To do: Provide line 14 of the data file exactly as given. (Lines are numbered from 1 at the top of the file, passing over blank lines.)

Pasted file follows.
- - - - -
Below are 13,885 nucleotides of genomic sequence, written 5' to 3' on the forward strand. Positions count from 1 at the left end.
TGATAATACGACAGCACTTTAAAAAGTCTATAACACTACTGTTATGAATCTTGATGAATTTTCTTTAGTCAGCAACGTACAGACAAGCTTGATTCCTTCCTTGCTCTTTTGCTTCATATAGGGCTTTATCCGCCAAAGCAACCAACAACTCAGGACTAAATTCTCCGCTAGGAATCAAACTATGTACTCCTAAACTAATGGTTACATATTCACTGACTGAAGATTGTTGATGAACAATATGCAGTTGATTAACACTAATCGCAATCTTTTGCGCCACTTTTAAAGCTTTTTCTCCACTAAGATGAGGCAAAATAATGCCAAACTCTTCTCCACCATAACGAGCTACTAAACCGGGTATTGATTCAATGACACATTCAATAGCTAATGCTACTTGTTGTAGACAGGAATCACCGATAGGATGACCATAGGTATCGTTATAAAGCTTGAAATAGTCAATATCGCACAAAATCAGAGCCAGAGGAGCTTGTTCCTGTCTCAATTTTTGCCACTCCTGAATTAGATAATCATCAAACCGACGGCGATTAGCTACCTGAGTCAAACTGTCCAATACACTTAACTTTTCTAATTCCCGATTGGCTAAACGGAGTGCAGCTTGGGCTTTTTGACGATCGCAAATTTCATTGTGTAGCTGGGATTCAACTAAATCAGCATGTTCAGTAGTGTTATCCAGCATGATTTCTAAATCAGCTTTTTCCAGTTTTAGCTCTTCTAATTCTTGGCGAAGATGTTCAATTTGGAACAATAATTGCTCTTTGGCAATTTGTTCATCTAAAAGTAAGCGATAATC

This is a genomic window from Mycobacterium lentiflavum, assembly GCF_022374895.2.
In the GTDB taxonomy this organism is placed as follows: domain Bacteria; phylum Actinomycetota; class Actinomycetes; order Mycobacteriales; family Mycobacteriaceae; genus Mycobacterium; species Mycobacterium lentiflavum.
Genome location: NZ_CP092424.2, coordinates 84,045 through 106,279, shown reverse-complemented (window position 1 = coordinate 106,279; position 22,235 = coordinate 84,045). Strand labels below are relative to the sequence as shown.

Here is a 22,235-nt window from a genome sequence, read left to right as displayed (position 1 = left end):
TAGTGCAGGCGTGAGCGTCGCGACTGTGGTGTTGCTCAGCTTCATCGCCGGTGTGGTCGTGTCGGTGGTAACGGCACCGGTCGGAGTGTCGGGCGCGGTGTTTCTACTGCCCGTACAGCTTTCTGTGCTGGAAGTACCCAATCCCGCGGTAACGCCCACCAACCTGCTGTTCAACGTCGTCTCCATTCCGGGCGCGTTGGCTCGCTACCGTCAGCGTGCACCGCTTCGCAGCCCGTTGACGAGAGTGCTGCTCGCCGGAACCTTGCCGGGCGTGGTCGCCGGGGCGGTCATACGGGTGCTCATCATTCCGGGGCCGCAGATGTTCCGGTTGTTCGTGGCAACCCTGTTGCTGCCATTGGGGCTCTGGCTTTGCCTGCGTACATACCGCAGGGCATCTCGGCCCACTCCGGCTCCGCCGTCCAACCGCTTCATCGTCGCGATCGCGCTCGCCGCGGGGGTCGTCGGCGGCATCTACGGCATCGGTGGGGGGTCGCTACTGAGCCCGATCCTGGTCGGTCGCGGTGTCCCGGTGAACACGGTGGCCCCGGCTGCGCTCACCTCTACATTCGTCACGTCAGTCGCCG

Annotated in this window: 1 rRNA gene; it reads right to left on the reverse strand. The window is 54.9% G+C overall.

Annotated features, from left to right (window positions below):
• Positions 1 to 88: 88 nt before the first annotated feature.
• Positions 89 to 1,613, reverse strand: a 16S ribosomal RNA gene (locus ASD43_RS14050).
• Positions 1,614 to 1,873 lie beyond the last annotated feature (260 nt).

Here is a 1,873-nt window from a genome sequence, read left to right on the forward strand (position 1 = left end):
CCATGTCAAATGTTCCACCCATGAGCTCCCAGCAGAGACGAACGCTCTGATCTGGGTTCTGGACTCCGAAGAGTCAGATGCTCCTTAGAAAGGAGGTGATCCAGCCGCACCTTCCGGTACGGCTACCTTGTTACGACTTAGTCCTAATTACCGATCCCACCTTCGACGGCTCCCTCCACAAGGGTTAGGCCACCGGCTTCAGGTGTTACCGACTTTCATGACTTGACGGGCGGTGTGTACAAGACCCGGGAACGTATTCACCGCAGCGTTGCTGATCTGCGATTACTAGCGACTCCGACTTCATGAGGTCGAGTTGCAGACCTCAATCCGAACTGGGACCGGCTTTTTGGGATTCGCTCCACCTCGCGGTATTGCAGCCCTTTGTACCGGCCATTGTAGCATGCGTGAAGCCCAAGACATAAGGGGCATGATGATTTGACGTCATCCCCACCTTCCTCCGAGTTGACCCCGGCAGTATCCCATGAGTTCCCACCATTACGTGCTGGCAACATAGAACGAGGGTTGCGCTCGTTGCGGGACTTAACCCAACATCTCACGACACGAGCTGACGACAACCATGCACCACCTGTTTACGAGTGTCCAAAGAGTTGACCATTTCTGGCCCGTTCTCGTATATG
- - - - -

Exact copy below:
CCATGTCAAATGTTCCACCCATGAGCTCCCAGCAGAGACGAACGCTCTGATCTGGGTTCTGGACTCCGAAGAGTCAGATGCTCCTTAGAAAGGAGGTGATCCAGCCGCACCTTCCGGTACGGCTACCTTGTTACGACTTAGTCCTAATTACCGATCCCACCTTCGACGGCTCCCTCCACAAGGGTTAGGCCACCGGCTTCAGGTGTTACCGACTTTCATGACTTGACGGGCGGTGTGTACAAGACCCGGGAACGTATTCACCGCAGCGTTGCTGATCTGCGATTACTAGCGACTCCGACTTCATGAGGTCGAGTTGCAGACCTCAATCCGAACTGGGACCGGCTTTTTGGGATTCGCTCCACCTCGCGGTATTGCAGCCCTTTGTACCGGCCATTGTAGCATGCGTGAAGCCCAAGACATAAGGGGCATGATGATTTGACGTCATCCCCACCTTCCTCCGAGTTGACCCCGGCAGTATCCCATGAGTTCCCACCATTACGTGCTGGCAACATAGAACGAGGGTTGCGCTCGTTGCGGGACTTAACCCAACATCTCACGACACGAGCTGACGACAACCATGCACCACCTGTTTACGAGTGTCCAAAGAGTTGACCATTTCTGGCCCGTTCTCGTATATG